We spoke to several people there, men and women, and none of them came across as angry. It was unbelievable. There is a sort of sadness that hangs over everyone, though. Bil’in is at the top of a mountain and has the potential to be so beautiful, but it’s so hard to see it in that light given the circumstances. Still, the people were talking about constructing a park with money donated by the UNDP.
Afterward, we tried to drive home to Birzeit, but the route back was not as easy and direct. First, our driver told us he needed to meet a friend somewhere because that friend owed him money, and for some reason our driver decided to meet his friend just meters away from a checkpoint (we were on the Israeli side). He parked his car and we were all standing outside to stretch our legs as we waited for his friend.
After about five minutes of this, we noticed three or four men approaching us. We quickly realized they were members of the IDF, as they were in uniform and carrying massive guns in the ready position. Those guns are meant to intimidate, and boy, do they do that effectively. I will admit that I was terrified; I turned to the girls I was with and pretended to laugh about something that was obviously not a joke, but I could feel my heart pounding. Before we’d gotten in the taxi several hours earlier, I had asked everyone what our story should be if we got stopped by the IDF (I was not about to tell them that I was living in Palestine and studying Arabic at Birzeit University), but everyone just shrugged off my suggestion. In this moment, as the IDF soldiers approached, I was angry that I hadn’t pushed harder, because I knew they were about to ask us questions and I had no idea what to say.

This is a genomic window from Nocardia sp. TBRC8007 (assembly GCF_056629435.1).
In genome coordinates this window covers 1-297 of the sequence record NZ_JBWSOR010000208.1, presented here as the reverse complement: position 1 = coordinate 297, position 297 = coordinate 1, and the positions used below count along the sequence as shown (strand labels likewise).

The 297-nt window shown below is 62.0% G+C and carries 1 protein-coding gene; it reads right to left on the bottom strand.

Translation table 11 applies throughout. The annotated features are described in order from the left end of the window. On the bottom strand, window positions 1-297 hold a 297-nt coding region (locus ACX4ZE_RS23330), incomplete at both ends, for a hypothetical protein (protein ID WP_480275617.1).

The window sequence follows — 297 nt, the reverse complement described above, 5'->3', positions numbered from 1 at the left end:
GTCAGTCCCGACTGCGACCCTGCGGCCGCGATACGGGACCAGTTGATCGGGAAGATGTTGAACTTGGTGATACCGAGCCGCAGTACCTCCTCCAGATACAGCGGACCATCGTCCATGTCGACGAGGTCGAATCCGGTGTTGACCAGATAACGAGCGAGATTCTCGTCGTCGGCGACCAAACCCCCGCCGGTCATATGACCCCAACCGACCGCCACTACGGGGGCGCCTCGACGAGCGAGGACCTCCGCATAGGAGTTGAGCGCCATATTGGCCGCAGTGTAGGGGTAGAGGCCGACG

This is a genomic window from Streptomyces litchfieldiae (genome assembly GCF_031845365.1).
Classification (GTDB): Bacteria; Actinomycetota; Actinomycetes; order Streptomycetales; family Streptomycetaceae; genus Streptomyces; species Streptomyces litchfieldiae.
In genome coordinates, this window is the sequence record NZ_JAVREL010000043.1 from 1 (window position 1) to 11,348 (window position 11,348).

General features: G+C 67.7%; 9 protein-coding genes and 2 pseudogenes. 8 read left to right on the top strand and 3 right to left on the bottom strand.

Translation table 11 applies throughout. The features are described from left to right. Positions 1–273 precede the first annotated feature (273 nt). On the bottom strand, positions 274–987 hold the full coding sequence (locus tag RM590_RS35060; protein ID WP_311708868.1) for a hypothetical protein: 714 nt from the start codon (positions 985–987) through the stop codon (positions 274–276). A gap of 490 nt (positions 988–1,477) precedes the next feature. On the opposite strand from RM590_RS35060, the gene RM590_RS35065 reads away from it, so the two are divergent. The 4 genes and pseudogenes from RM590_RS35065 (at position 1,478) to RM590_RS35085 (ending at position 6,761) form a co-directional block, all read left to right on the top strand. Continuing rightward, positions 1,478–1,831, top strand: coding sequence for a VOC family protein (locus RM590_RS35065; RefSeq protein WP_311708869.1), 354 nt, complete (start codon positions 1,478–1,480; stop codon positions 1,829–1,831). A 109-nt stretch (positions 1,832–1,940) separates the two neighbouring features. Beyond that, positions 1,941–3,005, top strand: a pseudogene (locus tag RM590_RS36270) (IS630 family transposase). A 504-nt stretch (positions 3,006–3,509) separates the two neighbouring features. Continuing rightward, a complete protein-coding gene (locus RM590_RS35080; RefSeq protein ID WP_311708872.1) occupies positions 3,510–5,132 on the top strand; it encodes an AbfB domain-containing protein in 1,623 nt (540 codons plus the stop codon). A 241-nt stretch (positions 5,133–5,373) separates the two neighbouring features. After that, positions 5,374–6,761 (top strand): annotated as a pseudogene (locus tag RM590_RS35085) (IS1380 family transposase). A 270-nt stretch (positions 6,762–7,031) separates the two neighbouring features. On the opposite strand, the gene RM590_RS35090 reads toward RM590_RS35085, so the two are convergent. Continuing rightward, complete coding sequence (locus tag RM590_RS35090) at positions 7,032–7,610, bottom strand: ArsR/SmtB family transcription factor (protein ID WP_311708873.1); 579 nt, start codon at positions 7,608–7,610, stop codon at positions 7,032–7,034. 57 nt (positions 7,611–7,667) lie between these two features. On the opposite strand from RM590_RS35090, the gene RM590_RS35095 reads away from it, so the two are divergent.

They approached us, asking what we were doing here and why we were in Israel, where we were staying, if we were going to cross the checkpoint to the other side. I was shaking inside to the point that I couldn’t even open my mouth with an excuse, but fortunately we were traveling with an older woman from the program who knew exactly how to remain calm and handle these guys — short sentences, and the less you say, the better. They walked around the car, looking inside and in the trunk, and at one point one of the soldiers raised his gun and aimed it at the ground next to us. I was simultaneously terrified and furious. How cowardly of them, to stand here and question us and raise their guns near us just to show their power, when they clearly couldn’t care less about who we are! They are not the courageous and powerful ones; the true courage is found in the people brave enough to participate in peaceful protests in demeaned and degraded villages such as Bil’in.
After this, as we continued down the road, we had to stop again at the end of a string of cars because two IDF tanks had blocked the road. I have no idea why we were stopped, but I did see two of the soldiers just standing in the middle of the road, eating ice cream. My roommate turned to me and joked, “They could at least give us some of the ice cream!” Perhaps we are starting to develop the dark humor shared by all Palestinians I have met so far.
Click here for all Maya’s Letters from Birzeit.